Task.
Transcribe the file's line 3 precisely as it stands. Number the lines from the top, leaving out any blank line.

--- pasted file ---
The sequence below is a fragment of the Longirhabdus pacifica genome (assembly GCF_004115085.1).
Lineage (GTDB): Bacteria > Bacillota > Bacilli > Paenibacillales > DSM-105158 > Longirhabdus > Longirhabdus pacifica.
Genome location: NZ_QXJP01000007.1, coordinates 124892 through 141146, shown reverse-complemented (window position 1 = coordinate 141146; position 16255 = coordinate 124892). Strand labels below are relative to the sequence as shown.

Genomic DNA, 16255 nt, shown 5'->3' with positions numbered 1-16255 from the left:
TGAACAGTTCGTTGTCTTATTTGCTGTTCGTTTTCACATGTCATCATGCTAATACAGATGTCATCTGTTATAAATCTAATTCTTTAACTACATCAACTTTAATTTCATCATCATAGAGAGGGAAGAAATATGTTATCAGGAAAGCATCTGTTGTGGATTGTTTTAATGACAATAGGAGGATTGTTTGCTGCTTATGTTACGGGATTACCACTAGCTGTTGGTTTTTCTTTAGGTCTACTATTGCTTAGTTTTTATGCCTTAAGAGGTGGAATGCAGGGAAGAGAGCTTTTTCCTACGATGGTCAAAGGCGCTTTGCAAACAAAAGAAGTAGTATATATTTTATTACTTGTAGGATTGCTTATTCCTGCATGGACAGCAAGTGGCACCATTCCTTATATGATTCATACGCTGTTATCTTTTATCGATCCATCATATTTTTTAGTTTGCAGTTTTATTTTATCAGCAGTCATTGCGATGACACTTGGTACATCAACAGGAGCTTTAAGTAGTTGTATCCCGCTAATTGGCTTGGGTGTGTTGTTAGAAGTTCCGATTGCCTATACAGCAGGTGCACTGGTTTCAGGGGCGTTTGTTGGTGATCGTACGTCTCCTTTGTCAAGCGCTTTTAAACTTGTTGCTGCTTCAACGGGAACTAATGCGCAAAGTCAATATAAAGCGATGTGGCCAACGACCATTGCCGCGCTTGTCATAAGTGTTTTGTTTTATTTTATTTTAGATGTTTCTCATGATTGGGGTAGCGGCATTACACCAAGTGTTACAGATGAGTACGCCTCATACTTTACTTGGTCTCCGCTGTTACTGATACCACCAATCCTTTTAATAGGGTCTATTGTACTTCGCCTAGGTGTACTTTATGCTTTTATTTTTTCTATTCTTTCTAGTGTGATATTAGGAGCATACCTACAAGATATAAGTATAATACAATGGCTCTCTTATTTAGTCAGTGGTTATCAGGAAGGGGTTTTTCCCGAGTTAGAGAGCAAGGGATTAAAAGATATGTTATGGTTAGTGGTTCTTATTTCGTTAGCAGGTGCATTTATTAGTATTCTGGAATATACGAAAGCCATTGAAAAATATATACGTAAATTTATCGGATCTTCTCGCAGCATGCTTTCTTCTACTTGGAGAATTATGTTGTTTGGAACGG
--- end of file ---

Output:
Genome location: NZ_QXJP01000007.1, coordinates 124892 through 141146, shown reverse-complemented (window position 1 = coordinate 141146; position 16255 = coordinate 124892). Strand labels below are relative to the sequence as shown.